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Is Jackson the Suns' Man?

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Joe Jackson has been on a tear for the Bakersfield Jam as of late. Could he be a diamond in the rough for the Suns next year?

Mark J. Rebilas-USA TODAY Sports

Joe Jackson remains an under the radar basketball prospect. Few people had heard of Jackson prior to the 2014 NBA Draft. The pint-sized point guard (Jackson weighs in at 6 foot flat, 167 pounds) was a four year starter at Memphis who could score with the best college basketball had to offer, averaging 12 points on 46% shooting for his career in one of the country's best mid major conferences. Jackson went undrafted, and was plucked out of the undrafted players pool by Phoenix Suns GM Ryan McDonough prior to the start of the 2014-15 NBA Preseason.

Jackson may not have looked like something special after the preseason: he played in just one game, for 7 minutes, recording 2 points and 2 rebounds. Despite this, McDonough had seen enough to designate Jackson as one of Suns assignment players to the Bakersfield Jam.

It wasn't until midway through the season that Jackson began to emerge as a top-level scoring threat in the D-League. He was a DNP-CD for much of the early part of the season due to injury. He was also stuck in a logjam at the PG position that started with Elijah Millsap, which was added to with the early season addition of Chris Wright and exacerbated by the occasional assignment of Phoenix Suns guards Archie Goodwin and Tyler Ennis.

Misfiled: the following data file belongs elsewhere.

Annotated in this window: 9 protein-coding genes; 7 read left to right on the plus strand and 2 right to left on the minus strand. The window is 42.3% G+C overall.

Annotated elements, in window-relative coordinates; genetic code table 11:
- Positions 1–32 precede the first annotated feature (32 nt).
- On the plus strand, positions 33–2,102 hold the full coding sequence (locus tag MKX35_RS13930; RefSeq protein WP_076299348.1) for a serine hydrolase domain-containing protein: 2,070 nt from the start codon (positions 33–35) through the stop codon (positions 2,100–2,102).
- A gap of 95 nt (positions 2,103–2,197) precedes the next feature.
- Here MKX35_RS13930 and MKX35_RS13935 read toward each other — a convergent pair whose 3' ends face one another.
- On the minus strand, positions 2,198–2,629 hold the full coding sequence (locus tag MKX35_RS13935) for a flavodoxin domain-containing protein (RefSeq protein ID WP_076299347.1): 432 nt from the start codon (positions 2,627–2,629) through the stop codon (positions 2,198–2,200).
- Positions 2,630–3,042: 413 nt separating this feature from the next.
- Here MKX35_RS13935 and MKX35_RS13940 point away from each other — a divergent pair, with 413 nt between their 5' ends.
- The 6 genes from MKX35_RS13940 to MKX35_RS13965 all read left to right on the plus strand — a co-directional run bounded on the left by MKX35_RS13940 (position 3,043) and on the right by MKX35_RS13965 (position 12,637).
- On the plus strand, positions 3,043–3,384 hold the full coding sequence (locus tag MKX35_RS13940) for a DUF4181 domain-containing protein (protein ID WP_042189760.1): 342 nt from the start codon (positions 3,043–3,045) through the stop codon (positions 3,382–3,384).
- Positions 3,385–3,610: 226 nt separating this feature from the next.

However, with Millsap being called up to play in the NBA, Wright taking an overseas contract and the clearing of playing time for Goodwin with the Suns' main roster, Jackson has seen his playing time explode.

It started with his play leading up to the D-League Showcase. Prior to the Showcase, Jackson had played primarily off of the bench, playing the proverbial 'spark-plug' role to modest success. In 13 games he had averaged 12 points for game on a 54/46/83 split. At the Showcase, however, Jackson shined, putting up 24 points against the Grand Rapids Drive and leading the team to a Showcase Championship.

Since then, the D-League has been his for the taking. In February, Jackson averaged 15 points, 5 assists and 5 rebounds per game. Through the first four games of March, Jackson has upped those numbers considerably, averaging 22 points, 6 rebounds and 7 assists per game, with a 56.7% field goal percentage. This number is even more impressive considering that Jackson has been asked to take on a heavier offensive load with the departure of Earl Barron, and that his three point attempt rate has gone up significantly (he's only shooting 28.6% from three in March).

The Phoenix Suns seem to have a likely hole at backup PG for next year's team. Some have pointed out the irony of the fact that, while before the Suns problem was having too many PGs, at the moment it seems like there may be too few.

It stands to reason that this may be related to the continuing emergence of Jackson with the Jam. While D-League success is far from a perfect correlate for NBA success, Jackson has had enough success this season that he will likely warrant a non-guaranteed contract from some team next season. The only question is if that contract is going to come from the Suns.